Everything old is…

by vernsanders on October 16, 2009

Yesterday I had the unique pleasure (?) of playing judge and jury. Let me explain…

Two large boxes of choral music–100+ titles–were donated to the church at which I serve. So, after a couple of weeks of more and more frantic emails asking me to please clear the stuff away from in front of the church office door, I settled down to an afternoon of dirty hands, and a (somewhat) open mind.

When you look through someone else’s gift bag, there are, at least for me, several layers of transactional decision making to take into account. First of all, of course, someone else valued this stuff at a particular time, and spent good money to acquire it. Like it or not, it is an asset. On the other hand, they wouldn’t be getting rid of it if it still had value to them. So it is a devalued asset.

Then there is the implied honorific that they gave it to you (your church). That means that they made the choice, in part, because they felt that the asset would do you some good. (I am reminded of Bogie’s line…somewhat altered for the circumstances I found myself in yesterday…”…of all the churches in all the world, this stuff shows up in mine…”) At some level a gift like this is akin to getting a picture of your least favorite aunt. If see visits and that picture is not on display, she will, at the very least, be hurt… At the same time, though, our storage space is limited, and if you keep that picture of your aunt on the mantel, then something else, that you might like better, can’t go there.

But this is not the first time I’ve been honored in this manner, so I knew what I was really in for. Handling a lot of music that was, in many senses of the word, dusty.

Full disclosure. I’ve been a music publisher. I was not equally proud of everything in the catalog I owned. Not even of everything that I made the decision to print. Some music has a shelf life, and not just because it might be bad. If you make the mistake of releasing a setting of “Come to Jesus in whole notes” the very same year that every other publisher does (remember the patriotic music glut released in 1976? no of course not…few people of my age are still alive…), it can be a problem. Put another way…for every Mozart, there are a lot of Salieris, and Salieri wasn’t that bad of a composer….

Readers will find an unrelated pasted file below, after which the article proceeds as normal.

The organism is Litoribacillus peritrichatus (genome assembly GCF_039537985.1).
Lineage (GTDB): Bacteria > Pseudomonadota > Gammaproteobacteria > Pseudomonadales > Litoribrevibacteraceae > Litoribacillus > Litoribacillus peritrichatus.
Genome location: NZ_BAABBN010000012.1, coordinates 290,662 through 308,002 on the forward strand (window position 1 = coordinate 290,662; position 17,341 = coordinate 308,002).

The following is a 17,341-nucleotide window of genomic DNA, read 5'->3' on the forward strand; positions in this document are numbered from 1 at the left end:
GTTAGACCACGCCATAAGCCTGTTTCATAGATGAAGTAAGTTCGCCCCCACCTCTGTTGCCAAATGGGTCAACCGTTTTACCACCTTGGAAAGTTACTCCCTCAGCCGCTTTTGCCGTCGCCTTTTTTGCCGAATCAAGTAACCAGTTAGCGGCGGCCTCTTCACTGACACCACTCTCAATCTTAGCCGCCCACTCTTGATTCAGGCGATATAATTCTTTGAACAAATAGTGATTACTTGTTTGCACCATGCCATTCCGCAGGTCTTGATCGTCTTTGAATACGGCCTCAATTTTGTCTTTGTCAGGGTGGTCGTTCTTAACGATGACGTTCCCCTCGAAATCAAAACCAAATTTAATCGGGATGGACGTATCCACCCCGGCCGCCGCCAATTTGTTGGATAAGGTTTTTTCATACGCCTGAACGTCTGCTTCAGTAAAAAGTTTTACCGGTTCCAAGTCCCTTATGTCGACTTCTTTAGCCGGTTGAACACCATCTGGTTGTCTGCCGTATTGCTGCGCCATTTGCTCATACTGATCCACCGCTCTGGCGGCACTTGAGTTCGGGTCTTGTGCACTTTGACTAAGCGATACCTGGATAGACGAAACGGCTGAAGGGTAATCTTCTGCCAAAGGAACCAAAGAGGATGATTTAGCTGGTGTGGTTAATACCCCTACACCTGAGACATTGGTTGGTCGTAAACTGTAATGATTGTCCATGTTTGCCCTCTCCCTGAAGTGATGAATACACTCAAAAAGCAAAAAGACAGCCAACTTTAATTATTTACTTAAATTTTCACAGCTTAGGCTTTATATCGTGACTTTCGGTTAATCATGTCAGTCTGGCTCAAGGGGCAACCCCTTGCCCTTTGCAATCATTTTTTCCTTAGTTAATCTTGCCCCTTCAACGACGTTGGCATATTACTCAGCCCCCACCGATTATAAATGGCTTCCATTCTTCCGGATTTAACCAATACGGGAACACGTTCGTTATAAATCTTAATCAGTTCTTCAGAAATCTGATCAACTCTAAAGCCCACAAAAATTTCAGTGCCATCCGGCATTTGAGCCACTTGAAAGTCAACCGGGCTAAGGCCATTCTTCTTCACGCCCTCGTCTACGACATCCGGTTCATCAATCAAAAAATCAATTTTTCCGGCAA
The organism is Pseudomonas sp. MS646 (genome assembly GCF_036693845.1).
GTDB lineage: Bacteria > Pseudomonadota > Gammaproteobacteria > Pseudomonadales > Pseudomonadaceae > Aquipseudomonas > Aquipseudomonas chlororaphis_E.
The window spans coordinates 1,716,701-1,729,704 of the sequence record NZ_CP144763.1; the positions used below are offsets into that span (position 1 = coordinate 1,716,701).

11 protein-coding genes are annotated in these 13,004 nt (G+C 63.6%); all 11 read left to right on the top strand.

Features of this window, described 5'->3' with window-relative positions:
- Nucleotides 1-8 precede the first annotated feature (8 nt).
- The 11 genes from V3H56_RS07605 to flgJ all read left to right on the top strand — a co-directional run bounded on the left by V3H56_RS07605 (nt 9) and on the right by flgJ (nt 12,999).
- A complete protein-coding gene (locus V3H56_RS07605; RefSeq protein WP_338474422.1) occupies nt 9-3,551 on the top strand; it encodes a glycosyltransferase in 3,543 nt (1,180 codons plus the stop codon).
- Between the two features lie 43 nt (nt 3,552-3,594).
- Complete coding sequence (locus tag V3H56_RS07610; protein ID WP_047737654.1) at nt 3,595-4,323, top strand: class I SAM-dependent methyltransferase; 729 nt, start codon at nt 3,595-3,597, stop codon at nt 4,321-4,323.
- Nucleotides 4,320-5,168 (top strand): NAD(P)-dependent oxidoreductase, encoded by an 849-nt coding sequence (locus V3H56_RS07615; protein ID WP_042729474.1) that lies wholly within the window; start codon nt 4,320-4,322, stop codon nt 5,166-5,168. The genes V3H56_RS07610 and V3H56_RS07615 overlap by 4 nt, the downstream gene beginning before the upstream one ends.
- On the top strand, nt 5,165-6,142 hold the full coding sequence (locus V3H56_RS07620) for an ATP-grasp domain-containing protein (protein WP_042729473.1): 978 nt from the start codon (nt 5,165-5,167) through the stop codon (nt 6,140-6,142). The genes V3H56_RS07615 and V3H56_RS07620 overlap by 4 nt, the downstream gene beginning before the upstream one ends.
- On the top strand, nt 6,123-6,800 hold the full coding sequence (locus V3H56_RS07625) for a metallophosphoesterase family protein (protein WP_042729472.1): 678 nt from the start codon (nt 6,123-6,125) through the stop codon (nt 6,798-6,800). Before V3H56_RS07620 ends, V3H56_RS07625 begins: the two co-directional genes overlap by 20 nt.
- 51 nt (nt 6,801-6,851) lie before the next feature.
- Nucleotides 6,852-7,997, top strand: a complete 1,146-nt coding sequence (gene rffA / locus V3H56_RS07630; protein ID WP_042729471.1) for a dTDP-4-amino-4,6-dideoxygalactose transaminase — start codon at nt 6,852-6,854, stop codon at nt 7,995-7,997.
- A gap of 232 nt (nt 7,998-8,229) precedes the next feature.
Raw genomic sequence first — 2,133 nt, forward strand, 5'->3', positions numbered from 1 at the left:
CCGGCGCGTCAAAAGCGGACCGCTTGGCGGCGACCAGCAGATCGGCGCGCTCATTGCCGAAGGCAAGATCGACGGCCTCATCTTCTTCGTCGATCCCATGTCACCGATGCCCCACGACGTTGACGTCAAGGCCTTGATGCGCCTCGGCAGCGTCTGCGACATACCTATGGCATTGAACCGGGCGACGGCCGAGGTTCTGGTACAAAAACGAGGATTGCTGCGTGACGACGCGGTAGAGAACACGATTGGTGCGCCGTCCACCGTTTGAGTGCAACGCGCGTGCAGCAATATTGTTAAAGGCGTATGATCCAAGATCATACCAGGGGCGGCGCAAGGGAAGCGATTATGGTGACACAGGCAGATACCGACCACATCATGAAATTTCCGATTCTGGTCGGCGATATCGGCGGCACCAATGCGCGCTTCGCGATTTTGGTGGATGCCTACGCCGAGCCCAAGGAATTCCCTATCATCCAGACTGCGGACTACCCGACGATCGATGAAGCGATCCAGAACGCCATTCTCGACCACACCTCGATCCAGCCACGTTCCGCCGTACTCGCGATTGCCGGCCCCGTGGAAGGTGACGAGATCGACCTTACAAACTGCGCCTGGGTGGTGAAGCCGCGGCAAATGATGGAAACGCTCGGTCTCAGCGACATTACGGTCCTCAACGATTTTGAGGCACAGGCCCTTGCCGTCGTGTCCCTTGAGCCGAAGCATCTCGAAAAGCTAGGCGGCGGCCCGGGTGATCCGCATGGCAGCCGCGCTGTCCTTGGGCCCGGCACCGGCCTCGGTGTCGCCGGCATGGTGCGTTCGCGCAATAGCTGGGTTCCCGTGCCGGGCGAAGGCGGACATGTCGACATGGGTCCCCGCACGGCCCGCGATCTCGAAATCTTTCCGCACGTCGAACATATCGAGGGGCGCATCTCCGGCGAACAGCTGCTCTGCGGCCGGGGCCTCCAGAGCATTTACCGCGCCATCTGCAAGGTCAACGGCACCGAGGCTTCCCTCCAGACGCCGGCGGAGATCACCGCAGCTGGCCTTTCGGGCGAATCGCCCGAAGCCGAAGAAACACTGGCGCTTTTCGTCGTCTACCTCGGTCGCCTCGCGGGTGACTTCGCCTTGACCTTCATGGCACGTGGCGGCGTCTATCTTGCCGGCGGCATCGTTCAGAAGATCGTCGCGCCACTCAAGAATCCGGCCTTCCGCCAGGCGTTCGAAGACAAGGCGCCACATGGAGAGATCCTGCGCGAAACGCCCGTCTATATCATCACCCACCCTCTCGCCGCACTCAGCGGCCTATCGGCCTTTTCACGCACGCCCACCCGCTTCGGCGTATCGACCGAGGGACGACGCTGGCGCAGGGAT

So in many cases, I either know the anthem or the composer, and the music gets a pass because I am a packrat at heart, and want to err on the side of inclusion rather than exclusion. In a lot of the cases, I either know the anthem or the composer, and it gets tossed for the same reason.

And then there were all those pieces that were printed on blue paper, or yellow with brown ink, in order to “foil” the copy machine toting choir directors.

But that leaves a lot of “maybes.” I had a lot of fun calling composers that I know and saying “I’m holding in my hand a copy of an anthem that I’ll bet you didn’t sell a lot of… (or even remember you wrote)…” Funny thing…I got voicemail every time…do you think they knew what I was calling about?

I didn’t look at all of every piece. Not possible. If the text and/or music didn’t grab me in about 2 pages, it was history.

Ah…but that’s where the fun is…

Like the piece I found by a famous writing team that started off with the text “In these days of napalm cremations…” Think that would be a hit with my congregation if I schedule it for next Sunday? (Don’t ask for it…it got tossed…)

How about the one that included a line something like this… “I’ve come a long way across time and space to administer healing to your sorrowful face…” Who made that editorial decision? (I am completely and totally sorry if you wrote that text…but you couldn’t have, of course, because I changed it slightly to protect myself from any lawsuit you might be thinking of…)

But it is not just the texts…There was a whole pile of “Folk Anthems” (really…the covers proclaimed it in big letters!) which amounted to bad melodies with (wait for it) rudimentary SYNCOPATION!!! which of course meant it was hip (or was the word cool in the sixties? no, that’s the fifties…no…that’s now…nevermind, you get the idea). Ugh.

In the end I saved about half of the accumulated stuff. Of what I saved, about a third is “keeper” material. The rest I plan to use as sightreading exercises for my choir…a couple of anthems a week…over the next few months. If the pieces hold up, they’ll go in the folder. If not…sayonara baby…

and that’s from the lips of a packrat…

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